Louise Patmon sets a plate of food on the table for her father, LA Griffin, as the family sits down for dinner Friday at their new home in Columbus. Patmon moved into the new home with her husband, father, daughter and grandsons Tuesday after weeks of homelessness. "It's been a little crazy around here," she said. Photo by: Jennifer Mosbrucker/Dispatch Staff
Louise Patmon vacuums a conference room Nov. 20 at the Columbus Municipal Complex, where she works. Patmon and her family were recently evicted from their house on Nov. 4 and spent several weeks staying with relatives while searching for a new home. Patmon's story is similar to that of dozens of other homeless individuals in the Golden Triangle.
Photo by: Jennifer Mosbrucker/Dispatch Staff
November 30, 2019 10:04:37 PM
On Nov. 4, Louise Patmon was evicted from the home she'd lived in for three years.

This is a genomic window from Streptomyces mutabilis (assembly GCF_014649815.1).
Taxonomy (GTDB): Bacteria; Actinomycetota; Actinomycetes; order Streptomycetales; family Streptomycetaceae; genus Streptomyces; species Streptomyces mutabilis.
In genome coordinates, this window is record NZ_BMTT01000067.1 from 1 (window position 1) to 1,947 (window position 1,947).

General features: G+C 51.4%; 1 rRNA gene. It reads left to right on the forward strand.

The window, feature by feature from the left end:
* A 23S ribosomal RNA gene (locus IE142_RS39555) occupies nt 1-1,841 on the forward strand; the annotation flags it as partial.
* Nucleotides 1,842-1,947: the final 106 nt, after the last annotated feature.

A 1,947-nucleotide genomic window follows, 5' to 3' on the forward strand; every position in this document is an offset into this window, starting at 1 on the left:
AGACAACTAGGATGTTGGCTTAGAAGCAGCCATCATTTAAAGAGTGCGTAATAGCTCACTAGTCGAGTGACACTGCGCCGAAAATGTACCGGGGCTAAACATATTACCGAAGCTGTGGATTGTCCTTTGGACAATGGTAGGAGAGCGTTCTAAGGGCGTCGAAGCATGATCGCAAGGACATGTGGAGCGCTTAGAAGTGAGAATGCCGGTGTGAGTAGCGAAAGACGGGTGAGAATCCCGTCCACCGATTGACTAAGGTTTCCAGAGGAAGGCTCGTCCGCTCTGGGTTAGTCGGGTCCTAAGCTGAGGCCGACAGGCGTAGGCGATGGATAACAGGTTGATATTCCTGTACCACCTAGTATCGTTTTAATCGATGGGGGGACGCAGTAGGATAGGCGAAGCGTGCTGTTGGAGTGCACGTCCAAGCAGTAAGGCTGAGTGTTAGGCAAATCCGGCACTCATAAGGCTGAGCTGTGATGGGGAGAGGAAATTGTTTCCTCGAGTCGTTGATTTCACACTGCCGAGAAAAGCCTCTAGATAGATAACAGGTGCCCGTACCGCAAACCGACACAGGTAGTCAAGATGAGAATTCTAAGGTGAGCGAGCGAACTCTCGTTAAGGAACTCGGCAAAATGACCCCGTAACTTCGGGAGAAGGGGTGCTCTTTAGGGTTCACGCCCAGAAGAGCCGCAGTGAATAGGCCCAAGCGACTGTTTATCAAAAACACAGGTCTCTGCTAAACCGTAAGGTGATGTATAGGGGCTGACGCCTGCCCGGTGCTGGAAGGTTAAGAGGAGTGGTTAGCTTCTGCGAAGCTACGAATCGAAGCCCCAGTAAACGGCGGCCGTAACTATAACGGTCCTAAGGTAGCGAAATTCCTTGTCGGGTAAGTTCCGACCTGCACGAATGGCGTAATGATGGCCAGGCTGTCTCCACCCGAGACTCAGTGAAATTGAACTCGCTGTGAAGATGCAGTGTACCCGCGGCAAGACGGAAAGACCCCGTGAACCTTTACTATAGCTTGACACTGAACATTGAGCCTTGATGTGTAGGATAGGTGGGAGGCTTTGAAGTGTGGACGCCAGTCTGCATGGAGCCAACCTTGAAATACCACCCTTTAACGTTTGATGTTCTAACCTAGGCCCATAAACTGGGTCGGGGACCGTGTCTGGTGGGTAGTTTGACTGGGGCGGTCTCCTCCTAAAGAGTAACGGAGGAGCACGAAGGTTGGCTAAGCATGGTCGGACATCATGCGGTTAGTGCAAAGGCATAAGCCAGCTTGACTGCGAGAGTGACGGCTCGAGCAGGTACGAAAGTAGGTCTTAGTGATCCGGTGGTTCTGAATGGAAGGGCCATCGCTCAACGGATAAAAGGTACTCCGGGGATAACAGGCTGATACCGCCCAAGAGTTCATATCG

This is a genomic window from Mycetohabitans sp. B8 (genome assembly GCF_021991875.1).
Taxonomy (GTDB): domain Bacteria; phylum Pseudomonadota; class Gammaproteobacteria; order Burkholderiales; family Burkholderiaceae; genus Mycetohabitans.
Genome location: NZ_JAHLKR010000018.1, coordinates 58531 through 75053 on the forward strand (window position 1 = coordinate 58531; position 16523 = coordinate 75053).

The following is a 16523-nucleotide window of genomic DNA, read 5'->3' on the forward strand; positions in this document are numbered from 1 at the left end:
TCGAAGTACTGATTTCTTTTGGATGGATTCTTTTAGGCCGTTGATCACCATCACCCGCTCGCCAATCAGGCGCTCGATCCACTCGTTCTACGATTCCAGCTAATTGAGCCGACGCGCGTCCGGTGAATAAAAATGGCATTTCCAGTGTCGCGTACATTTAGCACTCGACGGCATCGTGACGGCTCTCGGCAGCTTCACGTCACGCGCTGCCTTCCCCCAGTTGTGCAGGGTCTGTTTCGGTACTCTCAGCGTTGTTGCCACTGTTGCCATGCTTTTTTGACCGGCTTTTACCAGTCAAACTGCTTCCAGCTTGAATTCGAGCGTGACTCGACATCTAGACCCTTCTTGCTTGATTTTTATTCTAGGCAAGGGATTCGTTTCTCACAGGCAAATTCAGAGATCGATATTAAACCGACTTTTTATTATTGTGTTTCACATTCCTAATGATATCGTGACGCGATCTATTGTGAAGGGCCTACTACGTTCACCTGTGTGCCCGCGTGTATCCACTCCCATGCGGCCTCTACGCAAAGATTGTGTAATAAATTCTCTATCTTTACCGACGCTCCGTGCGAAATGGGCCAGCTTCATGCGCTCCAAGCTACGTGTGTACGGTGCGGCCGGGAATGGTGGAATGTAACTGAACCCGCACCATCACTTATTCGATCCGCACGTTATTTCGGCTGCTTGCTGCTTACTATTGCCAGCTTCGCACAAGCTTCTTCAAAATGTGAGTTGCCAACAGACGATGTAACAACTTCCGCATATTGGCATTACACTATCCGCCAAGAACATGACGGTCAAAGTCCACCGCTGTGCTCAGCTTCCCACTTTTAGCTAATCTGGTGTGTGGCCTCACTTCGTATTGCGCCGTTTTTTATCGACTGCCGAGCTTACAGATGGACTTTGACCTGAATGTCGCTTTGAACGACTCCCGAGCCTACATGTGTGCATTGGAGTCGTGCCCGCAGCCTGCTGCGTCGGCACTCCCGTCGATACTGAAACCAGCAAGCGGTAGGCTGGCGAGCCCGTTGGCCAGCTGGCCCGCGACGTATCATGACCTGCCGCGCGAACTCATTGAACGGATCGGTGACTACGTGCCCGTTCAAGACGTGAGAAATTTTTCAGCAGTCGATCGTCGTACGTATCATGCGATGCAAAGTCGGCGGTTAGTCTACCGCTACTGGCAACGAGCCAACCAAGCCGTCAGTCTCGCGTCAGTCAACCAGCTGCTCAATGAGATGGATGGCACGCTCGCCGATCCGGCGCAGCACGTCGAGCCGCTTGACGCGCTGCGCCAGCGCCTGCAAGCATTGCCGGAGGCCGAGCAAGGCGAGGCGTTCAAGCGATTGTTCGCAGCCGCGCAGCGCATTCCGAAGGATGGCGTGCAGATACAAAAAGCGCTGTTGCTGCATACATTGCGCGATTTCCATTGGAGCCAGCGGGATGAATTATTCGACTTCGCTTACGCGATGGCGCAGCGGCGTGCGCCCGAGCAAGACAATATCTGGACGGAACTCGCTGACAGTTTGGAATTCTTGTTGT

The Caledonia native who works as a housekeeper for Columbus Police Department had been living in the east Columbus house with several other family members -- including her 81-year-old father who has cancer -- and was a month behind on rent. She had already been taken to court and told a judge she would have the rent money by early November. However, the $840 she tried to pay on Nov. 4 only covered October's rent, not November's.
Now she, her father, her husband, her daughter and two grandsons were all homeless.
"It's affected all of us," she said. "It's affected my grandkids, because they got off the (school) bus and they didn't have a home to go to."
The family split up. Patmon, her husband and her father bounced from relative's home to relative's home, while her daughter and grandsons stayed with friends. Luckily, Patmon said, they had support from members at her church and help from the city's Community Outreach center.
Now, Patmon, her husband and father are moving into an apartment off Lehmberg Road.